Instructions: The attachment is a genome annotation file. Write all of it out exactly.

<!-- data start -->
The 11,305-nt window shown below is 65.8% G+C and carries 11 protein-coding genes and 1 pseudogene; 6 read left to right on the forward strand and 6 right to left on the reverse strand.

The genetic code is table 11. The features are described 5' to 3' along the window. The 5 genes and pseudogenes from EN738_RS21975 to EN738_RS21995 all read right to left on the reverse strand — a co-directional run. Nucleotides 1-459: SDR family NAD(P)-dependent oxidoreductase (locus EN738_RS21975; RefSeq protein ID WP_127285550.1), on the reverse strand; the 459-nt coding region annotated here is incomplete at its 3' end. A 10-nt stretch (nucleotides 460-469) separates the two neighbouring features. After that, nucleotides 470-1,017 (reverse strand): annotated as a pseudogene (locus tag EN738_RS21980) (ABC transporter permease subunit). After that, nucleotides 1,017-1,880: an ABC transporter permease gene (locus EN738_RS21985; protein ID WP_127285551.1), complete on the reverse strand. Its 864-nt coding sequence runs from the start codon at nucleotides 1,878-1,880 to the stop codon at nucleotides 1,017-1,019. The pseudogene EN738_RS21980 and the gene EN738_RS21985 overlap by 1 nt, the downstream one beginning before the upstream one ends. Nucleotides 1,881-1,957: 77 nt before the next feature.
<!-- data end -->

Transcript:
The 11,305-nt window shown below is 65.8% G+C and carries 11 protein-coding genes and 1 pseudogene; 6 read left to right on the forward strand and 6 right to left on the reverse strand.

The genetic code is table 11. The features are described 5' to 3' along the window. The 5 genes and pseudogenes from EN738_RS21975 to EN738_RS21995 all read right to left on the reverse strand — a co-directional run. Nucleotides 1-459: SDR family NAD(P)-dependent oxidoreductase (locus EN738_RS21975; RefSeq protein ID WP_127285550.1), on the reverse strand; the 459-nt coding region annotated here is incomplete at its 3' end. A 10-nt stretch (nucleotides 460-469) separates the two neighbouring features. After that, nucleotides 470-1,017 (reverse strand): annotated as a pseudogene (locus tag EN738_RS21980) (ABC transporter permease subunit). After that, nucleotides 1,017-1,880: an ABC transporter permease gene (locus EN738_RS21985; protein ID WP_127285551.1), complete on the reverse strand. Its 864-nt coding sequence runs from the start codon at nucleotides 1,878-1,880 to the stop codon at nucleotides 1,017-1,019. The pseudogene EN738_RS21980 and the gene EN738_RS21985 overlap by 1 nt, the downstream one beginning before the upstream one ends. Nucleotides 1,881-1,957: 77 nt before the next feature.